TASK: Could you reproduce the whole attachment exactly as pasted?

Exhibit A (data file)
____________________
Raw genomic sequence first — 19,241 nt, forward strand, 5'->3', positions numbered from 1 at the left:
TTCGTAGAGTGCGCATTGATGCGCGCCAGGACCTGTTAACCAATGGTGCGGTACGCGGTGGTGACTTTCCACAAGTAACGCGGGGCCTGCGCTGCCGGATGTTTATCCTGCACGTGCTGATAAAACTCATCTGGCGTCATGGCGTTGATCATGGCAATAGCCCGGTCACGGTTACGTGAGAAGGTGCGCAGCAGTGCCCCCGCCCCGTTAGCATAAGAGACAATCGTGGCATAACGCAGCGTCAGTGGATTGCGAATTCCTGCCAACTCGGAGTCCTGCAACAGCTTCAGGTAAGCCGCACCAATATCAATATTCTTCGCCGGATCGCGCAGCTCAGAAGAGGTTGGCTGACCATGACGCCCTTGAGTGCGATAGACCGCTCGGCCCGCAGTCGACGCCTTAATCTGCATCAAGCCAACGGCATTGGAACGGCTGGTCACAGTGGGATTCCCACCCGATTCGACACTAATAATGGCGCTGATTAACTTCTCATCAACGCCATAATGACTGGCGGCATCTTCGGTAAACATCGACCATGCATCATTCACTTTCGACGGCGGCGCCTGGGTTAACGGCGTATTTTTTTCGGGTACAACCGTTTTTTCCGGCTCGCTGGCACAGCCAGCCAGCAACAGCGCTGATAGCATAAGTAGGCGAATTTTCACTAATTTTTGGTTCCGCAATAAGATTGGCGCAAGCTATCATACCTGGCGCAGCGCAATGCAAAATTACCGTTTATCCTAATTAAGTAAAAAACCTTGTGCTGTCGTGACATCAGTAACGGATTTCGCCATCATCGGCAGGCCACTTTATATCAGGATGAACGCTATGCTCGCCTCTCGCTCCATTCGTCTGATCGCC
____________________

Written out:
Raw genomic sequence first — 19,241 nt, forward strand, 5'->3', positions numbered from 1 at the left:
TTCGTAGAGTGCGCATTGATGCGCGCCAGGACCTGTTAACCAATGGTGCGGTACGCGGTGGTGACTTTCCACAAGTAACGCGGGGCCTGCGCTGCCGGATGTTTATCCTGCACGTGCTGATAAAACTCATCTGGCGTCATGGCGTTGATCATGGCAATAGCCCGGTCACGGTTACGTGAGAAGGTGCGCAGCAGTGCCCCCGCCCCGTTAGCATAAGAGACAATCGTGGCATAACGCAGCGTCAGTGGATTGCGAATTCCTGCCAACTCGGAGTCCTGCAACAGCTTCAGGTAAGCCGCACCAATATCAATATTCTTCGCCGGATCGCGCAGCTCAGAAGAGGTTGGCTGACCATGACGCCCTTGAGTGCGATAGACCGCTCGGCCCGCAGTCGACGCCTTAATCTGCATCAAGCCAACGGCATTGGAACGGCTGGTCACAGTGGGATTCCCACCCGATTCGACACTAATAATGGCGCTGATTAACTTCTCATCAACGCCATAATGACTGGCGGCATCTTCGGTAAACATCGACCATGCATCATTCACTTTCGACGGCGGCGCCTGGGTTAACGGCGTATTTTTTTCGGGTACAACCGTTTTTTCCGGCTCGCTGGCACAGCCAGCCAGCAACAGCGCTGATAGCATAAGTAGGCGAATTTTCACTAATTTTTGGTTCCGCAATAAGATTGGCGCAAGCTATCATACCTGGCGCAGCGCAATGCAAAATTACCGTTTATCCTAATTAAGTAAAAAACCTTGTGCTGTCGTGACATCAGTAACGGATTTCGCCATCATCGGCAGGCCACTTTATATCAGGATGAACGCTATGCTCGCCTCTCGCTCCATTCGTCTGATCGCC